The doctor realizes he must obtain additional serum.  Unfortunately, there are not enough natural deaths to provide him with the quantity of tissue he needs.  So he rationalizes that the poor, needy, and homeless who are a drain on society should benefit society instead by donating their lives to the cause.  Unable to bring himself to do the dirty work, he instructs his creature to murder patients.  The frightening thing begins to stalk the corridors at night, picking off victims to add to itself.

The arm is captured by the Elroy, who locks it in a basement.  As the door is shut, the last rays of light are cut off plunging the room into absolute darkness.  The arm struggles to find a way out, but, due to its weakened condition has very little strength to move.  Just as it is about to give up hope, someone in a third floor apartment across the street closes a window that reflects the sun through a hole in the ceiling creating a small, one-inch pool of light.

Mustering every last ounce of strength, the arm manages to claw its way over to the rejuvenating rays.  But just it is about to reach the warm glow, a truck pulls in and blocks the path, causing the light to be reflected off the truck window and a near by mirror in a store front, through the hole to the OTHER side of the basement from where the arm just came, or up on top of some crates.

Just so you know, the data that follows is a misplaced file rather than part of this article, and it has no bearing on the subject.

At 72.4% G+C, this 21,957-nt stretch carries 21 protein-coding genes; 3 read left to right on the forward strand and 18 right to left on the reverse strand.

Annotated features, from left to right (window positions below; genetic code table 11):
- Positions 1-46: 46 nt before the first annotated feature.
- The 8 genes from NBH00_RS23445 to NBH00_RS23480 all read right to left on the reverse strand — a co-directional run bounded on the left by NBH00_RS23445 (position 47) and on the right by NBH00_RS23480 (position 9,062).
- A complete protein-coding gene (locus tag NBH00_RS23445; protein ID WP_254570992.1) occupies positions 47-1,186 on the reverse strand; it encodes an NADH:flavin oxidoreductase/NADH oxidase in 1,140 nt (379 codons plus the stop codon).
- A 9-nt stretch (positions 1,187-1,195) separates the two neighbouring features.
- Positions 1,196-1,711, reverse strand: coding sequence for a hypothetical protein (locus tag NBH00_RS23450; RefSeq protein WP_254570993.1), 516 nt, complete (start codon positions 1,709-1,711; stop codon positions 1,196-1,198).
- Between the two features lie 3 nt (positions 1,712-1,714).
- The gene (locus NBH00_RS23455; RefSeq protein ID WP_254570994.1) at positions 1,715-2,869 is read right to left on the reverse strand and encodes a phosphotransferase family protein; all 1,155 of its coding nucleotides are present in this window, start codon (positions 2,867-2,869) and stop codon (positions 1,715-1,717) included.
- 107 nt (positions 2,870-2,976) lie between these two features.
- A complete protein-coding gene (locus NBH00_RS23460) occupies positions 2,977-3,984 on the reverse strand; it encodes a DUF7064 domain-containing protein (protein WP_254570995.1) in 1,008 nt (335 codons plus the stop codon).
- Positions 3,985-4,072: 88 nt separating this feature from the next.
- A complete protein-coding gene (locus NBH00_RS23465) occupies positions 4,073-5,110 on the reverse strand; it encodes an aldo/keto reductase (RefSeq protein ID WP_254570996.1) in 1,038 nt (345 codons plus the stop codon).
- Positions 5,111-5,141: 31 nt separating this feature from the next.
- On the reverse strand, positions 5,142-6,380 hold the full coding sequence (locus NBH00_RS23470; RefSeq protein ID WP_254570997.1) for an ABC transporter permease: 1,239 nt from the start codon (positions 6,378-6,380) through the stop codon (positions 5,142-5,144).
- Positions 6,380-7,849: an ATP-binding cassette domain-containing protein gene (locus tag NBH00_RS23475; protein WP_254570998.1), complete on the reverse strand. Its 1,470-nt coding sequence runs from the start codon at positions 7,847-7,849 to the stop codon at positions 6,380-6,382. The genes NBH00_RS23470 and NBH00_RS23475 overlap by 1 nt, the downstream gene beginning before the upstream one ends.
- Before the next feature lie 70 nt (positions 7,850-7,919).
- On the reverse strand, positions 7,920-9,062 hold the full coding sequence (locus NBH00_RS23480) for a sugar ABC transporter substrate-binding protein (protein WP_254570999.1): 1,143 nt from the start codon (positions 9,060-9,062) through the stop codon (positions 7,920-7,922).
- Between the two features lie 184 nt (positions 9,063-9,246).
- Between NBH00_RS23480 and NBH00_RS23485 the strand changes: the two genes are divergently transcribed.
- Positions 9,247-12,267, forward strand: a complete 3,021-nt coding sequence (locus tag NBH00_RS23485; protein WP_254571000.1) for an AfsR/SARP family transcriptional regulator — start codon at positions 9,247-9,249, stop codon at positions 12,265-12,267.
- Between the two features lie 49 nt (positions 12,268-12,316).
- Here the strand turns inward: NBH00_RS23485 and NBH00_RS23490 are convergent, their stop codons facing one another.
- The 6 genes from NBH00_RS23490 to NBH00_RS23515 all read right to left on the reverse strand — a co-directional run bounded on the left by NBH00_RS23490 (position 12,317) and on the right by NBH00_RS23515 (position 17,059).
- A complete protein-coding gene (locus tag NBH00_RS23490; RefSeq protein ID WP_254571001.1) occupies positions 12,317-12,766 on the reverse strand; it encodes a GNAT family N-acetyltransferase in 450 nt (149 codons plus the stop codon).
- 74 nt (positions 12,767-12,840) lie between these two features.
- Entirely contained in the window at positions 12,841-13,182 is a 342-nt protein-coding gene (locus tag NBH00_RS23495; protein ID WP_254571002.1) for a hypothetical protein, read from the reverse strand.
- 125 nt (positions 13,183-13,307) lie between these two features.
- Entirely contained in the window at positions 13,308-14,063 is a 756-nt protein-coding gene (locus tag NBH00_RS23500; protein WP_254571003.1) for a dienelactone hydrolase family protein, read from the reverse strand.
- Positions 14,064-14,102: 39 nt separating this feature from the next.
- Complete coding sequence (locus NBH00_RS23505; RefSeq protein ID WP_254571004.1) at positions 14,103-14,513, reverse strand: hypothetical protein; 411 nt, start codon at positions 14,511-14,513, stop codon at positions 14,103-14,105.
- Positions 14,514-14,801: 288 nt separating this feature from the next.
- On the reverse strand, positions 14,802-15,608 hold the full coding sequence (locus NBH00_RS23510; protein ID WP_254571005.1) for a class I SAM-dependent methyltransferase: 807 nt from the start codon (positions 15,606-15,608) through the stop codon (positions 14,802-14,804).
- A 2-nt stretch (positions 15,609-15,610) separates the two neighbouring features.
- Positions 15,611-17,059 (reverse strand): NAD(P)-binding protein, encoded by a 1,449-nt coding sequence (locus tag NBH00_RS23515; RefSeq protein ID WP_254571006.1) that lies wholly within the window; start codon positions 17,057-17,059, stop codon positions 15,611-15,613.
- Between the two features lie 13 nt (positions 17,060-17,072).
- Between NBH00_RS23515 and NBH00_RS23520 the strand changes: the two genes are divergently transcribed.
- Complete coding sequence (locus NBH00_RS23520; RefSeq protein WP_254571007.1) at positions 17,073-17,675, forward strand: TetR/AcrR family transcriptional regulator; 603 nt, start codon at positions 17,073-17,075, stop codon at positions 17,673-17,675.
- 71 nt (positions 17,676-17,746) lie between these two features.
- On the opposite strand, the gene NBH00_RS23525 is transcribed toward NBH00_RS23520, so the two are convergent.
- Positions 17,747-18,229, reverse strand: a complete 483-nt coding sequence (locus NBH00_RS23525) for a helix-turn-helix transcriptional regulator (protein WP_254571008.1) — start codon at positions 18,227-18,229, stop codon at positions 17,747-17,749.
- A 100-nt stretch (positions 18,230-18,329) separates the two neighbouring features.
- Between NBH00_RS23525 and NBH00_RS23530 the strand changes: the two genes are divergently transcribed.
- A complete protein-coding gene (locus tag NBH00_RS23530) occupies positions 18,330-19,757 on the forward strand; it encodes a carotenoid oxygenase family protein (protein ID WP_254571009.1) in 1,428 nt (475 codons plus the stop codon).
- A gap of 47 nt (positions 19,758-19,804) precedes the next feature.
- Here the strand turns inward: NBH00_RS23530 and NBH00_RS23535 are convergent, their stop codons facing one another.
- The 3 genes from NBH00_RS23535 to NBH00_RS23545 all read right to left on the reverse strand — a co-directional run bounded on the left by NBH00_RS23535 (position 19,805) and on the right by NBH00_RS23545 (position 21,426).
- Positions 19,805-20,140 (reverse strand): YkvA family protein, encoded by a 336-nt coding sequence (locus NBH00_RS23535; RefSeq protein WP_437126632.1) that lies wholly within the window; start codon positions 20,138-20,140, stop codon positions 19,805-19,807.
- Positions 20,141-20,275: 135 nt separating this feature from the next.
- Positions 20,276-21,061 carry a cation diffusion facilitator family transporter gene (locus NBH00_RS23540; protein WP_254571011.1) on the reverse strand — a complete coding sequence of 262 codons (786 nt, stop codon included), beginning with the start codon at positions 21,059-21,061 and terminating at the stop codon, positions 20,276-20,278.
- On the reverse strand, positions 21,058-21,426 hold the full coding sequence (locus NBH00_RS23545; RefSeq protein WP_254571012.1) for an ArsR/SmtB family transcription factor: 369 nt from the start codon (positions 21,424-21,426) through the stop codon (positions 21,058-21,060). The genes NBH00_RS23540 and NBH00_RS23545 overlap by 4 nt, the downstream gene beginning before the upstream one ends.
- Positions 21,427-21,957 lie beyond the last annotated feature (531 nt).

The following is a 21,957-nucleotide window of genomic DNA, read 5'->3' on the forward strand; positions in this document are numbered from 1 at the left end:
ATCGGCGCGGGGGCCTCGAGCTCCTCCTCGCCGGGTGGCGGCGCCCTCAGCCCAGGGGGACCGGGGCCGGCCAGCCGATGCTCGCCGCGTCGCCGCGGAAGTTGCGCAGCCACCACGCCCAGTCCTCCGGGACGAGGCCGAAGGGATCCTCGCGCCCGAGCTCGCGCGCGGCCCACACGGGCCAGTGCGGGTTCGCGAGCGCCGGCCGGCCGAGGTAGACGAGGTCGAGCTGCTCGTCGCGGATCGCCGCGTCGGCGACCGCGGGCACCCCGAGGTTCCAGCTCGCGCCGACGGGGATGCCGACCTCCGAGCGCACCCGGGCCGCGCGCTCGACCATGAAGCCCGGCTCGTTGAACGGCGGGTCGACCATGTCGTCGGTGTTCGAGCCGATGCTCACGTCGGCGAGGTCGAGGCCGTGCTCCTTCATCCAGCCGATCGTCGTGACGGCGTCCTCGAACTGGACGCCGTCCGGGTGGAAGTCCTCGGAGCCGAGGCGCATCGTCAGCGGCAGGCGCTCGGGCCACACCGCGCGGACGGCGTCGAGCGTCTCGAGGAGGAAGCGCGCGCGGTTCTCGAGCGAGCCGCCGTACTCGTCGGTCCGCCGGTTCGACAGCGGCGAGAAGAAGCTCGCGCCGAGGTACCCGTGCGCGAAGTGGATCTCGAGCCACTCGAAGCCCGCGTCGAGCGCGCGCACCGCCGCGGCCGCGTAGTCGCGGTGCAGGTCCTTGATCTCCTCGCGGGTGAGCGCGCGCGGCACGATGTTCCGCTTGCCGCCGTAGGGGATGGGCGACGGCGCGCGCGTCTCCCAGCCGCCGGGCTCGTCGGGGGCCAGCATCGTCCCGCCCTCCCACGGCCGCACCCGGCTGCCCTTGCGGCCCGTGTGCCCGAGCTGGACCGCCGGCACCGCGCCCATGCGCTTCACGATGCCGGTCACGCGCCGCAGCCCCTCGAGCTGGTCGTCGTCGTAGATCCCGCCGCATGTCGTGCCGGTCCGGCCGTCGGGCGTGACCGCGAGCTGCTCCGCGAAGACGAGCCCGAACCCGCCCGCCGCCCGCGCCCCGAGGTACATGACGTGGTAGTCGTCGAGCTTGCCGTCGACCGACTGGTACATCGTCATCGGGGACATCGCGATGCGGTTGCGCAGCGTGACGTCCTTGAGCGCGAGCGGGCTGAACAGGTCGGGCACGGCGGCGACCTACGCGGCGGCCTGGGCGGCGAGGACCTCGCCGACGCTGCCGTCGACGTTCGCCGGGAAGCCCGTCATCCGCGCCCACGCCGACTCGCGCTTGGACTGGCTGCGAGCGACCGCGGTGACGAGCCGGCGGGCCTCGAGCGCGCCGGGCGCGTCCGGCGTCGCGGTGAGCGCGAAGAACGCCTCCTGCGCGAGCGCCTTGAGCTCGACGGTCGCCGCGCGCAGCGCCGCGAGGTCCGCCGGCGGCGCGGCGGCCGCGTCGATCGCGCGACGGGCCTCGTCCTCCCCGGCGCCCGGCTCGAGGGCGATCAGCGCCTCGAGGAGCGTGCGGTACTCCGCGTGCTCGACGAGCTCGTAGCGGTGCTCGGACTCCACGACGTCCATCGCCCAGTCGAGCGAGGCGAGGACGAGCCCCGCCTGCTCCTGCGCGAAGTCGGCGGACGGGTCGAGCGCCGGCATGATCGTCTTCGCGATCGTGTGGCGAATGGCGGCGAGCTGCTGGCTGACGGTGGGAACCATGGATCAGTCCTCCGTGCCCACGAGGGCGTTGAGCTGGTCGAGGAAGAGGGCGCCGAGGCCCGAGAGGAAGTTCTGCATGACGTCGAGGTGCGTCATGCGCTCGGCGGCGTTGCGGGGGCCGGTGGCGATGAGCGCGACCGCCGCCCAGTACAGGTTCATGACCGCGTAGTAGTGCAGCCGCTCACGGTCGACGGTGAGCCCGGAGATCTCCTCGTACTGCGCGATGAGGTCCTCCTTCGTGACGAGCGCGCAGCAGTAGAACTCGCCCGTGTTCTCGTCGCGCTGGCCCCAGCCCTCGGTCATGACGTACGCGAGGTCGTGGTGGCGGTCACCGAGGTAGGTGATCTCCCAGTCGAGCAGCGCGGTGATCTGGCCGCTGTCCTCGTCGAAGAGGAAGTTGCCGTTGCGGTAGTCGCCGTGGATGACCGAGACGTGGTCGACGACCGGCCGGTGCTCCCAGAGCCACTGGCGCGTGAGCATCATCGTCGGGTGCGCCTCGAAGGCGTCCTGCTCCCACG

Ultimately, the arm fails in reaching the new location, as it has run out of energy, when someone it helped coincidentally places something reflective (bike mirror, dog license, etc.) in the reflection off the window of the truck, moving the light slowly across the crates and down onto the arm.

At the hospital, the high death rate has attracted the attention of the authorities, who begin to make things tough and risky for the doctor.  The creature is nearly completed, still lacking a skin and a few other parts.  But because there are so many parts now attached to it, the serum needs are even greater, and the thing begins to pick off janitors, orderlies, doctors, nurses, even the children's ward and a stray dog.

Running out of time, the arm "hotwires" a car for the trio and takes off down the road at full tilt.  It can't reach the turn signals and steer at the same time, so it just changes lanes without warning, cutting off a motorist.  The guy honks his horn long and loud, and the arm flips him the finger.  The motorist pulls along side to confront "the driver" and ends up running into a fire hydrant from the shock.